The Last Republican Debate, Please

The Last Republican Debate, Please

The Last Republican Debate, Please

Politics and policy.
March 2 2000 11:26 PM

The Last Republican Debate, Please

LOS ANGELES--For a brief period earlier this week, when John McCain and George W. Bush were both threatening to participate in tonight's debate by satellite, there was a prospect that the "live" event would consist of Alan Keyes shouting at a TV set.

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In the end, Bush showed up, McCain was represented by a box on a lectern, and the whole show was stupefyingly familiar. At this point, there have been so many debates that there just aren't many questions that haven't been asked and answered repeatedly. The heart sinks when a reporter asks Bush or McCain about Taiwan for the umpteenth time, and they respond, yet again, with their well-worn answers. This time the dullness was exacerbated by a format designed to prevent anything interesting from happening. Under the rules, the candidates weren't permitted to speak to each other, and the moderator cut off direct exchanges whenever they threatened to break out  

I don't see how it made any difference, but the few revealing moments were ones that made McCain look bad. Both he and Bush were at pains to prevent the debate from degenerating into the kind of argument about campaign tactics that dominated their last encounter in South Carolina. But that is where the real interest is at the moment, and they couldn't forestall it entirely. When Jeff Greenfield asked John McCain to defend his "Catholic Voter Alert" calls and McCain asserted that they didn't accuse Bush of being a bigot, Bush responded convincingly that, "if you don't think those phone calls labeled me an anti-Catholic bigot, then you haven't been paying attention to what your campaign was putting out." Bush's upset over the McCain ads comparing him to President Clinton seemed a bit staged last time around. But tonight Bush seemed truly wounded as he complained that the phone calls were the reason "why people questioned my heart for a while." Giving Bush another legitimate grievance was a big mistake on McCain's part.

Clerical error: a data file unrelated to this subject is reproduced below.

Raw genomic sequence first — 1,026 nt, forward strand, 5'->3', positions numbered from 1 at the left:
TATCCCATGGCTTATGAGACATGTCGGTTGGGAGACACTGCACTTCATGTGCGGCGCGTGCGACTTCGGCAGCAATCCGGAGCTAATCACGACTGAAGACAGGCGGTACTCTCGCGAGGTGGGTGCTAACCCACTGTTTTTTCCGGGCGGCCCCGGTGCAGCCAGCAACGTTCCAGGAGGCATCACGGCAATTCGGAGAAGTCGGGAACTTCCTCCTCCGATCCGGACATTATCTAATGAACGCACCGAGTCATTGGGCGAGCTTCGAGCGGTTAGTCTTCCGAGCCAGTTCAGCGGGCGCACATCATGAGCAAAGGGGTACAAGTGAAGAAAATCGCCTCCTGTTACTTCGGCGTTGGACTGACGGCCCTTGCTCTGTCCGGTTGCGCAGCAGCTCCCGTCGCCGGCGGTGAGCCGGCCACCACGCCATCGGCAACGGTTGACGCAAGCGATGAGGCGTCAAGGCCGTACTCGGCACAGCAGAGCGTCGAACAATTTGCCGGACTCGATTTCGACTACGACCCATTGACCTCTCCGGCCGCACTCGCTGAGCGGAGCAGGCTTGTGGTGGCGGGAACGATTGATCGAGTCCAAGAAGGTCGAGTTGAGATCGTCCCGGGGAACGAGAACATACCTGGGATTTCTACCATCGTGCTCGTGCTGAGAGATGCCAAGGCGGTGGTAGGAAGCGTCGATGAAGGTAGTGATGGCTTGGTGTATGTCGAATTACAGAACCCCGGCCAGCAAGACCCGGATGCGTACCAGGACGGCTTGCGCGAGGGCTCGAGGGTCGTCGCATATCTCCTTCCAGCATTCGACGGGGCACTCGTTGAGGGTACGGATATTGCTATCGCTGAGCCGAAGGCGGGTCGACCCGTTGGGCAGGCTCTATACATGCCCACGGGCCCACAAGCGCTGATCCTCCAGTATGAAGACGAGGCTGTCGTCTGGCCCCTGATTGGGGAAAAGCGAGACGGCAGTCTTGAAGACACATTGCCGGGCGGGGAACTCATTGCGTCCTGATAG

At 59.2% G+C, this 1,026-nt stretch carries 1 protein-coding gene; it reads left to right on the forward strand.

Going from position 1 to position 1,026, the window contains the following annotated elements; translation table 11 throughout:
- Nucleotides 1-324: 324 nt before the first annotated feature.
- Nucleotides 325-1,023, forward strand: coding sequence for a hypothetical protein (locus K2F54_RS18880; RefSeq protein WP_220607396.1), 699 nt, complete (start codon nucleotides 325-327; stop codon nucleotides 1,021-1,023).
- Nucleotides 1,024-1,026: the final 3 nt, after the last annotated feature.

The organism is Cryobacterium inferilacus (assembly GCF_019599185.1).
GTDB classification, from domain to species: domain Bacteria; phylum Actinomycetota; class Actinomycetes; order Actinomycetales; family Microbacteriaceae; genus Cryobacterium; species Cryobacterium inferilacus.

The second McCain flub was when Greenfield, pointing out his weakness on domestic policy, asked him about what he had accomplished on education during his 18 years in the House and Senate. McCain's response was a stream of obfuscatory gobbledygook "Supporting various education programs, member of the Education Committee in the House of Representatives years ago and being part of those efforts as well," McCain said. "Using the bully pulpit in favor of the examples that are set in my state and by other reformers in the school system in America, I mean that are reformers of the school system in America." He waffled on in this vein until Judy Woodruff called, "Time."

Finally, McCain suffered a lapse in tone when answering a question posed to each of the candidates about whether they use the Internet. "My wife Cindy is a whiz, and when I want to find out what's on CNN or the New York Times, the Washington Post, or other Communist periodicals, I always ..." This kind of horseplay is fine for the Straight Talk Express. But when he's answering serious questions about whether he has the temperament to be president, McCain should probably refrain from playing the class cut-up.